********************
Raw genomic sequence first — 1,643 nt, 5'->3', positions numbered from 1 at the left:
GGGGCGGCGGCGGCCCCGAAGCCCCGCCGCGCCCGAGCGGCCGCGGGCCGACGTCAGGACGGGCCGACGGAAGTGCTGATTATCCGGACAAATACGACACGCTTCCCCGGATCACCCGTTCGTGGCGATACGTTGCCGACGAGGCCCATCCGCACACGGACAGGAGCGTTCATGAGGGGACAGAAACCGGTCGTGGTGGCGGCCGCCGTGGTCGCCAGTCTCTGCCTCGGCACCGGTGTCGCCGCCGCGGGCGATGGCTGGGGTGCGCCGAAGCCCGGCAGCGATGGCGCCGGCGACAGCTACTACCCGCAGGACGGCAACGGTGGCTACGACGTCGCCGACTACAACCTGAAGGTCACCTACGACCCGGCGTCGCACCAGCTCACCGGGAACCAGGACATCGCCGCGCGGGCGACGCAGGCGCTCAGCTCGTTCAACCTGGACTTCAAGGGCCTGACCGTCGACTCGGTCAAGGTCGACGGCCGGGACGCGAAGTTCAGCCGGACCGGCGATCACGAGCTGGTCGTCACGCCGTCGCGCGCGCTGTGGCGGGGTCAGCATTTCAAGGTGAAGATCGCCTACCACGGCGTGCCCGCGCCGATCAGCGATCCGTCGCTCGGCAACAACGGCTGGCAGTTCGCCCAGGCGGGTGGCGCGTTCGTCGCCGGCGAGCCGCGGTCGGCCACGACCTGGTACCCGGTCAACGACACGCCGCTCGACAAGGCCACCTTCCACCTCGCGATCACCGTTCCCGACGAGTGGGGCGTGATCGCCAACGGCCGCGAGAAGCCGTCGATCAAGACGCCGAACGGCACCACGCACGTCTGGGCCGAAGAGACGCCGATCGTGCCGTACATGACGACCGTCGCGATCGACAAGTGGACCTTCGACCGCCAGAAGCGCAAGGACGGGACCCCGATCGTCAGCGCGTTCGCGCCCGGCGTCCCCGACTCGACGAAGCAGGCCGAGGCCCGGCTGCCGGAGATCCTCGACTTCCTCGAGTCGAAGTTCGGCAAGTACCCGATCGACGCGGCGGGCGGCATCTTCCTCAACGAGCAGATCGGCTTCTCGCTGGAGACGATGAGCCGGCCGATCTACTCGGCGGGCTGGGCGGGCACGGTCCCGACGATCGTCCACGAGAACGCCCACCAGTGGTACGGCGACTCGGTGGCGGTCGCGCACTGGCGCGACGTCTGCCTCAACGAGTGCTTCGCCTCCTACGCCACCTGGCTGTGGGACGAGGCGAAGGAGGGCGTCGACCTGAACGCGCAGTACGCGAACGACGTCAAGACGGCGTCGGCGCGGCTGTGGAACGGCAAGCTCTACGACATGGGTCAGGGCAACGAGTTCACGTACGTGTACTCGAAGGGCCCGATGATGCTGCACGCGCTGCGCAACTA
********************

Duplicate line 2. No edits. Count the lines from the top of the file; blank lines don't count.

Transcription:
GGGGCGGCGGCGGCCCCGAAGCCCCGCCGCGCCCGAGCGGCCGCGGGCCGACGTCAGGACGGGCCGACGGAAGTGCTGATTATCCGGACAAATACGACACGCTTCCCCGGATCACCCGTTCGTGGCGATACGTTGCCGACGAGGCCCATCCGCACACGGACAGGAGCGTTCATGAGGGGACAGAAACCGGTCGTGGTGGCGGCCGCCGTGGTCGCCAGTCTCTGCCTCGGCACCGGTGTCGCCGCCGCGGGCGATGGCTGGGGTGCGCCGAAGCCCGGCAGCGATGGCGCCGGCGACAGCTACTACCCGCAGGACGGCAACGGTGGCTACGACGTCGCCGACTACAACCTGAAGGTCACCTACGACCCGGCGTCGCACCAGCTCACCGGGAACCAGGACATCGCCGCGCGGGCGACGCAGGCGCTCAGCTCGTTCAACCTGGACTTCAAGGGCCTGACCGTCGACTCGGTCAAGGTCGACGGCCGGGACGCGAAGTTCAGCCGGACCGGCGATCACGAGCTGGTCGTCACGCCGTCGCGCGCGCTGTGGCGGGGTCAGCATTTCAAGGTGAAGATCGCCTACCACGGCGTGCCCGCGCCGATCAGCGATCCGTCGCTCGGCAACAACGGCTGGCAGTTCGCCCAGGCGGGTGGCGCGTTCGTCGCCGGCGAGCCGCGGTCGGCCACGACCTGGTACCCGGTCAACGACACGCCGCTCGACAAGGCCACCTTCCACCTCGCGATCACCGTTCCCGACGAGTGGGGCGTGATCGCCAACGGCCGCGAGAAGCCGTCGATCAAGACGCCGAACGGCACCACGCACGTCTGGGCCGAAGAGACGCCGATCGTGCCGTACATGACGACCGTCGCGATCGACAAGTGGACCTTCGACCGCCAGAAGCGCAAGGACGGGACCCCGATCGTCAGCGCGTTCGCGCCCGGCGTCCCCGACTCGACGAAGCAGGCCGAGGCCCGGCTGCCGGAGATCCTCGACTTCCTCGAGTCGAAGTTCGGCAAGTACCCGATCGACGCGGCGGGCGGCATCTTCCTCAACGAGCAGATCGGCTTCTCGCTGGAGACGATGAGCCGGCCGATCTACTCGGCGGGCTGGGCGGGCACGGTCCCGACGATCGTCCACGAGAACGCCCACCAGTGGTACGGCGACTCGGTGGCGGTCGCGCACTGGCGCGACGTCTGCCTCAACGAGTGCTTCGCCTCCTACGCCACCTGGCTGTGGGACGAGGCGAAGGAGGGCGTCGACCTGAACGCGCAGTACGCGAACGACGTCAAGACGGCGTCGGCGCGGCTGTGGAACGGCAAGCTCTACGACATGGGTCAGGGCAACGAGTTCACGTACGTGTACTCGAAGGGCCCGATGATGCTGCACGCGCTGCGCAACTA